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Dragon & Rose Garden Paperback – March 31, 2010

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Product Details

  • Paperback: 208 pages
  • Publisher: Timezone 8/Modern Chinese Art Foundation (March 31, 2010)
  • Language: English
  • ISBN-10: 9081450301
  • ISBN-13: 978-9081450300
  • Product Dimensions: 8.6 x 6.3 x 0.4 inches
  • Shipping Weight: 10.6 ounces (View shipping rates and policies)
  • Average Customer Review: 4.0 out of 5 stars  See all reviews (1 customer review)
  • Amazon Best Sellers Rank: #5,150,800 in Books (See Top 100 in Books)

Editorial Reviews

Excerpt. © Reprinted by permission. All rights reserved.

Contemporary Chinese art is heterogeneous, chaotic, anarchic and often provocative. Modern art in China is still looking for its own identity. It is often equally unclear on what it is founded. Is this art rooted in deeper strata of Chinese culture, or is the concept of this work imported entirely from the West? Performances, political messages and satire, kitsch and poetry all go hand in hand, together with brilliantly painted scenes from the modern Chinese world and references to the classical tradition of painting in ink on paper. Politics is never far off in this work. The artists systematically probe the unwritten boundaries within which the political regime allows them to work. They passionately experiment to find out exactly how far they can exceed these boundaries without being called back into line.
The same question can be asked regarding this new art as for the transformation of the Chinese cities, especially Beijing: to what extent will the modern art of China still be Chinese art?

Sus Van Elzen, excerpted from her Introduction to Dragon & Rose Garden: Art and Power in China.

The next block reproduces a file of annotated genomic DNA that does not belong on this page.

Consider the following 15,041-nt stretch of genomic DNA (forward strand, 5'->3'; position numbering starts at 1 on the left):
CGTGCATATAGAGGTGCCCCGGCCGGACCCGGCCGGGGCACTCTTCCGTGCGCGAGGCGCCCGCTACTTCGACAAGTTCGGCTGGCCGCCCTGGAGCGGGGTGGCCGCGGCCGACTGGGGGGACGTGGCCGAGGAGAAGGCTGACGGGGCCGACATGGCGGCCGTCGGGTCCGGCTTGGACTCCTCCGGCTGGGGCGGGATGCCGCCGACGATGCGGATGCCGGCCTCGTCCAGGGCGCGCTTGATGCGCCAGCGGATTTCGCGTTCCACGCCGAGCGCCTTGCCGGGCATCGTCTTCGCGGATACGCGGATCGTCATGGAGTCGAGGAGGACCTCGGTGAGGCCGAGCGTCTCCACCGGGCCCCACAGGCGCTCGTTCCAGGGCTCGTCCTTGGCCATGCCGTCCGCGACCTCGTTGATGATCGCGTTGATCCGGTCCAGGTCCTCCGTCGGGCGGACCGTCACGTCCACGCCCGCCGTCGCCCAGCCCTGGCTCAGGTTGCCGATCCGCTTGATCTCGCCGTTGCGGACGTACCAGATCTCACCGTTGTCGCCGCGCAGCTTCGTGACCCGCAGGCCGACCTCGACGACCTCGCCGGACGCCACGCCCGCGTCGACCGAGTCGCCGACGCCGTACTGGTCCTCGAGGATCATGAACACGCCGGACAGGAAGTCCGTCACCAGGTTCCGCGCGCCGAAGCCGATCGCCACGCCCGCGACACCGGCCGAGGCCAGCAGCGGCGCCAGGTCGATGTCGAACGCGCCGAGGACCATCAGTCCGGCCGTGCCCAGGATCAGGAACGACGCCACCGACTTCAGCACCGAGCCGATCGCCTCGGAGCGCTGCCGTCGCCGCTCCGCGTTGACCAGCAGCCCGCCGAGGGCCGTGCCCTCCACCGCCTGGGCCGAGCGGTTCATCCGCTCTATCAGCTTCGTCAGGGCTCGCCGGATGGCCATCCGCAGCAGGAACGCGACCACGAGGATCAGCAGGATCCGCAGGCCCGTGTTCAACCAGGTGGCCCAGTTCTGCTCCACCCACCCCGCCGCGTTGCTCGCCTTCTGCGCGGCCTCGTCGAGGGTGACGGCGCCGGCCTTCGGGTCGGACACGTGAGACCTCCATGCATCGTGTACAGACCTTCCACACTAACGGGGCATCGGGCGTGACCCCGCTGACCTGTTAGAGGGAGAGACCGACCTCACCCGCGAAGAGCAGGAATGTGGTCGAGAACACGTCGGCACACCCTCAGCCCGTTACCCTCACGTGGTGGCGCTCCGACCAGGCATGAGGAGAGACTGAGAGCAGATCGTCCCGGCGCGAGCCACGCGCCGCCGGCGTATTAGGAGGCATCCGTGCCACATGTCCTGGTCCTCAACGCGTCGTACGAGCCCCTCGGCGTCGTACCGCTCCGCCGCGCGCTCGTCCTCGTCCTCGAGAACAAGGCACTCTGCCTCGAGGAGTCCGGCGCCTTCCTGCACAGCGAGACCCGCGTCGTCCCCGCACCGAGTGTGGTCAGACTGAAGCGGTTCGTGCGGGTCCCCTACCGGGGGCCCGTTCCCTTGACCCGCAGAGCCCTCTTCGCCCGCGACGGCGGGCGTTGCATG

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1 of 1 people found the following review helpful By Review by Sinologist Simon Leys on November 1, 2010
Sinologue Simon Leys wrote about the book:

" Dragon & Rose Garden - Art and Power in China." ,by Sus van Elzen

Spectacular metamorphoses taking place in China today, are affecting all major aspect of national life (the only, be it considerable, exception being politics: there, sure enough, the Communist Party intends to keep its strict monopoly of power).
This recent creative explosion is particularly impressive in the cultural field, above all in the visual and spatial arts, where a new generation of artists is manifesting itself now with surprising imagination, originality and freedom - and drawing indeed the attention of a vast international audience of connoisseurs and collectors.
This movement gets its most dynamic, exuberant and provocative character at the highest in the capital Beijing, where the transformations of the city itself reflect the paradoxes and the problematic nature of contemporary Chinese culture: with a perplexing rapidity (accelerated by the recent Olympic hysteria) the exquisite beauty of traditional Beijing has been destroyed almost entirely, to be replaced by a futuristic, inhuman, rootless, surrealist and cosmopolitan megalopolis.
It is impossible to predict where this new culture will lead, but it is essential right now to understand its main components. The sudden flourishing of the arts represents in a high proportion the irrepressible reaction of a people that after sixty years of totalitarian enlistment, finally recovers a margin of freedom for its innate genius. The maoist catastrophe, with its culmination in the tragedy of the "Cultural Revolution", has by now been evacuated from memory by order of the authorities. But artistic activity is by definition, the affirmation of an identity.
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